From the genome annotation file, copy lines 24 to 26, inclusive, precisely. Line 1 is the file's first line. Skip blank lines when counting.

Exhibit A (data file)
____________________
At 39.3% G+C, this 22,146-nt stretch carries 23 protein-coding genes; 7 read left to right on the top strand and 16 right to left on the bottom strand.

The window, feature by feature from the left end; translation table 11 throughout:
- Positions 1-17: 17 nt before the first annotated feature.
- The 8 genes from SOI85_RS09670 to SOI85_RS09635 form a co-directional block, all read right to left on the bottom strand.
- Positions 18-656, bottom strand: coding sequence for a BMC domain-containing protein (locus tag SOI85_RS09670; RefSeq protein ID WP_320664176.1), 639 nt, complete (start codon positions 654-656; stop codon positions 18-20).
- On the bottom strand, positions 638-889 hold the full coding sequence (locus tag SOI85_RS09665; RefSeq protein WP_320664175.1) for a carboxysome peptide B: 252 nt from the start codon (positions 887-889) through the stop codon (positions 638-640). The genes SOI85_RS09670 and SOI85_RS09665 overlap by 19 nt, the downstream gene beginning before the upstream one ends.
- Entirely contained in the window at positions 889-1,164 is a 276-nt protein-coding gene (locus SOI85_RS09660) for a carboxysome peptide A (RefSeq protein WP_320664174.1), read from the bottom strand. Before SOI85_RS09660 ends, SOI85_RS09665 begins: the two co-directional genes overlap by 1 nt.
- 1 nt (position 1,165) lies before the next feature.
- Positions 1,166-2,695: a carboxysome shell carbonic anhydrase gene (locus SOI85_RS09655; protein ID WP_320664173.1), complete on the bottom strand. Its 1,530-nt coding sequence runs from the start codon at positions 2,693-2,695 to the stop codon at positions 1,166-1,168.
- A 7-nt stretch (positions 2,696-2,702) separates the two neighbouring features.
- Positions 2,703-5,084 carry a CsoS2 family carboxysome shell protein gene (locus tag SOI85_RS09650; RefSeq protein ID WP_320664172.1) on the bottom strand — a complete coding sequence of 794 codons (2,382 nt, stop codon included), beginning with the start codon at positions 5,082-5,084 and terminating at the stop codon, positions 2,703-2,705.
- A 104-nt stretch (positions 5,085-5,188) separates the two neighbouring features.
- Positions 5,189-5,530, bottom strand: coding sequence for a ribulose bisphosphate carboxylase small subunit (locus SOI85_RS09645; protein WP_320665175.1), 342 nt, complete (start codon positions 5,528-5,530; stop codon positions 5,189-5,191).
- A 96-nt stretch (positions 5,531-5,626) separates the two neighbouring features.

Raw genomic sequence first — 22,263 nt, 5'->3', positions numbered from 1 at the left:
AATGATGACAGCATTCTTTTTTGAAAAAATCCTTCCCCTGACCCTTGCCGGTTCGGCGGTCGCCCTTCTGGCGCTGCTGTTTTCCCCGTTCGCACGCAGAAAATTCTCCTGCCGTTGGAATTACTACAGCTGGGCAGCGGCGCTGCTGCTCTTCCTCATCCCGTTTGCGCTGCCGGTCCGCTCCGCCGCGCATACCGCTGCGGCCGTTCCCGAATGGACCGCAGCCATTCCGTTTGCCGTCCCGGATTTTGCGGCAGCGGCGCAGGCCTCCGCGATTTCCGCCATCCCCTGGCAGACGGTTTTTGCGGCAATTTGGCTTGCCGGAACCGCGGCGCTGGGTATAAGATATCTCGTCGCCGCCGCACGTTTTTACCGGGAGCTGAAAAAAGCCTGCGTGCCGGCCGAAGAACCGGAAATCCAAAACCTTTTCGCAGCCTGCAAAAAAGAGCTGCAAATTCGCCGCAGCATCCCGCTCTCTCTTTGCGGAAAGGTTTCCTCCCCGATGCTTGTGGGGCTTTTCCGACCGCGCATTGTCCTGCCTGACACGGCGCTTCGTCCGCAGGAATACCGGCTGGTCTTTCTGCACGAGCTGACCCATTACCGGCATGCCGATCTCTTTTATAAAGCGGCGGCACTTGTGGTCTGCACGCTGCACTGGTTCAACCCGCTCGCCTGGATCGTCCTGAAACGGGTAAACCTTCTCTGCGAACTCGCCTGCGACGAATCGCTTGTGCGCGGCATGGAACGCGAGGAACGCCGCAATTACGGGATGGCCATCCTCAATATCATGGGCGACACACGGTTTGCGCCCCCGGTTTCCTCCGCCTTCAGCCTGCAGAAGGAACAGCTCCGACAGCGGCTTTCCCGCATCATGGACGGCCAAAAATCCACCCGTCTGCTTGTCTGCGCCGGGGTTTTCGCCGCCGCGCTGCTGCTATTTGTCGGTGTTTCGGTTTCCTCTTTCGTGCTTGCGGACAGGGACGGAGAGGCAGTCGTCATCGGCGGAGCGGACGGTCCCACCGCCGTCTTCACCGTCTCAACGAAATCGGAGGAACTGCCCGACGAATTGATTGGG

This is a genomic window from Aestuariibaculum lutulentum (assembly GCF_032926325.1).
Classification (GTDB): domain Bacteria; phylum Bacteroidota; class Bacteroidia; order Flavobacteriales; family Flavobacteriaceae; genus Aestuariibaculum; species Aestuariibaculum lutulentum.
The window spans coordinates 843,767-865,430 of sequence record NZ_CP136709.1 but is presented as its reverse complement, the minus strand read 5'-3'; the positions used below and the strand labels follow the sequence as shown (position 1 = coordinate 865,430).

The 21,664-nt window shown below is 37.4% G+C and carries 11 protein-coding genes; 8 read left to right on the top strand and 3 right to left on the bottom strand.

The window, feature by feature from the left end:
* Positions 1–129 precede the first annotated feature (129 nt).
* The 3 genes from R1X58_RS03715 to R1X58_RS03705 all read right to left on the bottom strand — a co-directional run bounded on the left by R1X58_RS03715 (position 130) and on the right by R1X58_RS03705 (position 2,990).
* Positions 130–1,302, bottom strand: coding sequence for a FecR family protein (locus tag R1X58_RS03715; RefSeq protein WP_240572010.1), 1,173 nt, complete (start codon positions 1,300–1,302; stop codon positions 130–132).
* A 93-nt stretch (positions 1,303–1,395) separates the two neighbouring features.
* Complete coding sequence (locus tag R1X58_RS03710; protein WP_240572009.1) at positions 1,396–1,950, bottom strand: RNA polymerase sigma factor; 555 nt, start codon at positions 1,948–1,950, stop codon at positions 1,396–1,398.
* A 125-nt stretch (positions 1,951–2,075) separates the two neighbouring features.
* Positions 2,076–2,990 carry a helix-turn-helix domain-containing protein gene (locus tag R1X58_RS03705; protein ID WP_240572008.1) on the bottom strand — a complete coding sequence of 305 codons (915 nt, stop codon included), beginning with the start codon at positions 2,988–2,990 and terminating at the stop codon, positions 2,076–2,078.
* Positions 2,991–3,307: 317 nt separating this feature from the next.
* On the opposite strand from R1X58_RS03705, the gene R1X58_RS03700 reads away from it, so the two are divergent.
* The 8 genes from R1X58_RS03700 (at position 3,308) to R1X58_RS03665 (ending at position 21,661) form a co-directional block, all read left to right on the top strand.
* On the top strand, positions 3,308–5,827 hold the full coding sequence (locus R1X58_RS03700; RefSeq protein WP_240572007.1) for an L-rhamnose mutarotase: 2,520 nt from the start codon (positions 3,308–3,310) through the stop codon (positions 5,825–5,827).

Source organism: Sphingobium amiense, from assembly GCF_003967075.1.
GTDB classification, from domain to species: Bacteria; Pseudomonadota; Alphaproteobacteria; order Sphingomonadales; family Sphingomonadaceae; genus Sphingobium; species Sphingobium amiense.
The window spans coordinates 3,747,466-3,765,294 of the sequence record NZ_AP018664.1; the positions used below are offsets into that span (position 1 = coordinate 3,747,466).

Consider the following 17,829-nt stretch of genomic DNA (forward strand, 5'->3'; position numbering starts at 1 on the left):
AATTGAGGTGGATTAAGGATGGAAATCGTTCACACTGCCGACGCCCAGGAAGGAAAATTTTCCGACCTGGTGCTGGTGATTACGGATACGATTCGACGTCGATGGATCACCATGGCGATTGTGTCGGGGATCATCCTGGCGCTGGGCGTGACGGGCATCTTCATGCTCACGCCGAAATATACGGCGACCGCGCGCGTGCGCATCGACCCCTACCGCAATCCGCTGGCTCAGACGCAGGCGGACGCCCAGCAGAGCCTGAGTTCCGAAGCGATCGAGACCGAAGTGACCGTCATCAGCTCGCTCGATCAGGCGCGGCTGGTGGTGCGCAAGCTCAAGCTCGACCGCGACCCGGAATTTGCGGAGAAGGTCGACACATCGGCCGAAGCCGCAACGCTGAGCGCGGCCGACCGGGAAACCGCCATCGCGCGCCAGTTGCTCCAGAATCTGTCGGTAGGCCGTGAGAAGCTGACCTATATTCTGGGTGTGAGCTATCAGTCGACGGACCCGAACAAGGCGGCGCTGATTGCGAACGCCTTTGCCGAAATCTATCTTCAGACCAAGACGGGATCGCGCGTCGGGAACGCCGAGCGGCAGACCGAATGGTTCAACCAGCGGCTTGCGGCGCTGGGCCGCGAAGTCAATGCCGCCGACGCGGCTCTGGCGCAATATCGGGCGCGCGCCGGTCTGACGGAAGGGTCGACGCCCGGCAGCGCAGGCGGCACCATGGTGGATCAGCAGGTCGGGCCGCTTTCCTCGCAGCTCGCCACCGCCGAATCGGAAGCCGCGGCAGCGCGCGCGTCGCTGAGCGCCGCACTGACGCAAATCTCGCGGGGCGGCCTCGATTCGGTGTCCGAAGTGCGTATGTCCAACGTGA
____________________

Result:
* Positions 130–1,302, bottom strand: coding sequence for a FecR family protein (locus tag R1X58_RS03715; RefSeq protein WP_240572010.1), 1,173 nt, complete (start codon positions 1,300–1,302; stop codon positions 130–132).
* A 93-nt stretch (positions 1,303–1,395) separates the two neighbouring features.
* Complete coding sequence (locus tag R1X58_RS03710; protein WP_240572009.1) at positions 1,396–1,950, bottom strand: RNA polymerase sigma factor; 555 nt, start codon at positions 1,948–1,950, stop codon at positions 1,396–1,398.